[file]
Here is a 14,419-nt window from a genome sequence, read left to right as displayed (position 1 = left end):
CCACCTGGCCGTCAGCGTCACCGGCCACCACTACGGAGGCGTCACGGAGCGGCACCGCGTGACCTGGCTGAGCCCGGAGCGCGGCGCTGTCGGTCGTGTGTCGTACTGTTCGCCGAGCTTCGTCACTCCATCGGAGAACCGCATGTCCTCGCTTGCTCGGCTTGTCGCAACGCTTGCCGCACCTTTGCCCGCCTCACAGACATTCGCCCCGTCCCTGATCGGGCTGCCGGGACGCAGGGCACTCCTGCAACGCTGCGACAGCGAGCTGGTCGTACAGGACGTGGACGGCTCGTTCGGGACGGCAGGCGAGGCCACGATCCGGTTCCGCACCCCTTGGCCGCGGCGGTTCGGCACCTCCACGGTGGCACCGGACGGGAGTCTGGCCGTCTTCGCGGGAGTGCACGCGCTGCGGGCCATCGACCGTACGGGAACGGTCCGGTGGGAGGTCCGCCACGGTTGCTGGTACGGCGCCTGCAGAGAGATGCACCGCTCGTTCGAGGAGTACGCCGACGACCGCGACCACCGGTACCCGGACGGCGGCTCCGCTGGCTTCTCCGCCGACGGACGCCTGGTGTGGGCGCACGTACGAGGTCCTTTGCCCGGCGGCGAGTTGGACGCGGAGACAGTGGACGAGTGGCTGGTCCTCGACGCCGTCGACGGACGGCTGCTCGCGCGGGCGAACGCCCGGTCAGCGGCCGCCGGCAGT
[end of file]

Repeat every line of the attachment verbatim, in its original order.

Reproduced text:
Here is a 14,419-nt window from a genome sequence, read left to right as displayed (position 1 = left end):
CCACCTGGCCGTCAGCGTCACCGGCCACCACTACGGAGGCGTCACGGAGCGGCACCGCGTGACCTGGCTGAGCCCGGAGCGCGGCGCTGTCGGTCGTGTGTCGTACTGTTCGCCGAGCTTCGTCACTCCATCGGAGAACCGCATGTCCTCGCTTGCTCGGCTTGTCGCAACGCTTGCCGCACCTTTGCCCGCCTCACAGACATTCGCCCCGTCCCTGATCGGGCTGCCGGGACGCAGGGCACTCCTGCAACGCTGCGACAGCGAGCTGGTCGTACAGGACGTGGACGGCTCGTTCGGGACGGCAGGCGAGGCCACGATCCGGTTCCGCACCCCTTGGCCGCGGCGGTTCGGCACCTCCACGGTGGCACCGGACGGGAGTCTGGCCGTCTTCGCGGGAGTGCACGCGCTGCGGGCCATCGACCGTACGGGAACGGTCCGGTGGGAGGTCCGCCACGGTTGCTGGTACGGCGCCTGCAGAGAGATGCACCGCTCGTTCGAGGAGTACGCCGACGACCGCGACCACCGGTACCCGGACGGCGGCTCCGCTGGCTTCTCCGCCGACGGACGCCTGGTGTGGGCGCACGTACGAGGTCCTTTGCCCGGCGGCGAGTTGGACGCGGAGACAGTGGACGAGTGGCTGGTCCTCGACGCCGTCGACGGACGGCTGCTCGCGCGGGCGAACGCCCGGTCAGCGGCCGCCGGCAGT